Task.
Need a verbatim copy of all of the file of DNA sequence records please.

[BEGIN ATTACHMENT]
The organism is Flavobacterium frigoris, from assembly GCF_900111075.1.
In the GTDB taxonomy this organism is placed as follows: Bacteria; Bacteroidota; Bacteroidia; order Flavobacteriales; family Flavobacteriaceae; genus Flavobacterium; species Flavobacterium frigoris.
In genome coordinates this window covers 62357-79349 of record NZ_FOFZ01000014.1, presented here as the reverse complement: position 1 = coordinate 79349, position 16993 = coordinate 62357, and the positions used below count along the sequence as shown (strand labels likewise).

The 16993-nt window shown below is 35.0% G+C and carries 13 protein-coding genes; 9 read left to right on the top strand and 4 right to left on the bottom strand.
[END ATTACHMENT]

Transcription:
The organism is Flavobacterium frigoris, from assembly GCF_900111075.1.
In the GTDB taxonomy this organism is placed as follows: Bacteria; Bacteroidota; Bacteroidia; order Flavobacteriales; family Flavobacteriaceae; genus Flavobacterium; species Flavobacterium frigoris.
In genome coordinates this window covers 62357-79349 of record NZ_FOFZ01000014.1, presented here as the reverse complement: position 1 = coordinate 79349, position 16993 = coordinate 62357, and the positions used below count along the sequence as shown (strand labels likewise).

The 16993-nt window shown below is 35.0% G+C and carries 13 protein-coding genes; 9 read left to right on the top strand and 4 right to left on the bottom strand.